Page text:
At this year’s E3, there were plenty of spectacular games that impressed gamers, journalist, and developers. However, there were not many surprises during the press conferences, but there was something that a few E3 goers were able to notice. The show was interestingly filled with plenty of free-to-play games. Games like Hawken and Dust 514 were showcased during the event, and they were not only fun, but they looked phenomenal. These games showed us that free-to-play games can rock and look good while doing it.
With that in mind, welcome to the world of UberStrike HD. UberStrike HD is a free-to-play first person shooter game that evolved from a small game known as Paradise Paintball. UberStrike HD gives OS X players a rather fun experience with HD graphics that make the game stand out. Sadly however, the game has a few deal-breakers that stop it from being all it could be.
Apple’s tagline for the Mac App Store is “Thousands of apps. One simple way to get them,” and for what it’s worth, Apple’s tagline is true. Since its introduction in early 2011, the Mac App Store made finding and purchasing spiffy new applications easier than ever. It also made it easy for indepedent developers to get the same access to customers as the big boys at Adobe, Microsoft, and Electronic Arts.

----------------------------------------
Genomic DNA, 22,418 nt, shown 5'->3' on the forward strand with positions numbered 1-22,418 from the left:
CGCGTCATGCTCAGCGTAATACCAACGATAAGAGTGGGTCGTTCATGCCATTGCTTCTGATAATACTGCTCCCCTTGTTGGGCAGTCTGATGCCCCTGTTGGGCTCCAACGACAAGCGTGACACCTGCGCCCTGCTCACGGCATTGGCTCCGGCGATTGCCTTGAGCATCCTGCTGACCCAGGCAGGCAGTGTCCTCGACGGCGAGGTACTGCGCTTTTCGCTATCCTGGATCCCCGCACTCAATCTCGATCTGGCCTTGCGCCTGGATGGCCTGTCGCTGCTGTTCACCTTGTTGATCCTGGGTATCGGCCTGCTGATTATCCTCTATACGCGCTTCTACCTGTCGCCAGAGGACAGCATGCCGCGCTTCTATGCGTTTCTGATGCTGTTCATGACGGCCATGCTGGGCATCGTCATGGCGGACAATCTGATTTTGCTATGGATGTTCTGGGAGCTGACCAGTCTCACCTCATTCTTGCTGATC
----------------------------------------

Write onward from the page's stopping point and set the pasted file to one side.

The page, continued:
The problem with the Mac App Store isn’t that apps aren’t easy to get, or that the App Store is difficult to browse and search. The problem is that, every day, developers throughout the industry offer discounts on their apps to help increase their exposure, but the Mac App Store offers no simple way to find these deals. Enter AppyDays from Slappstick, which promises to do what the Mac App Store can’t: give you easy access to all the best discounts.
Let’s see if it lives up to its promise.
Our featured sponsor this week is TaskBurn, a fun and unique task manager.
Have you ever thought about how satisfying it is to complete an item on your todo list? It makes you feel productive and encourages you to push forward and complete more tasks. Now, with that in mind, think about how much more fulfilling it would be if, instead of simply checking a box, you could set your tasks on fire and watch them burn, reveling in your victory. This somewhat maniacal dream becomes a reality with TaskBurn.
Aside from the fun and crazy animations, TaskBurn is a serious task manager with great features: iCloud sync, easy task addition, task groups, burned task recovery, menu bar access and more.
If you’re looking for a way to add a little excitement to your task management process, check out TaskBurn and set your todo list on fire!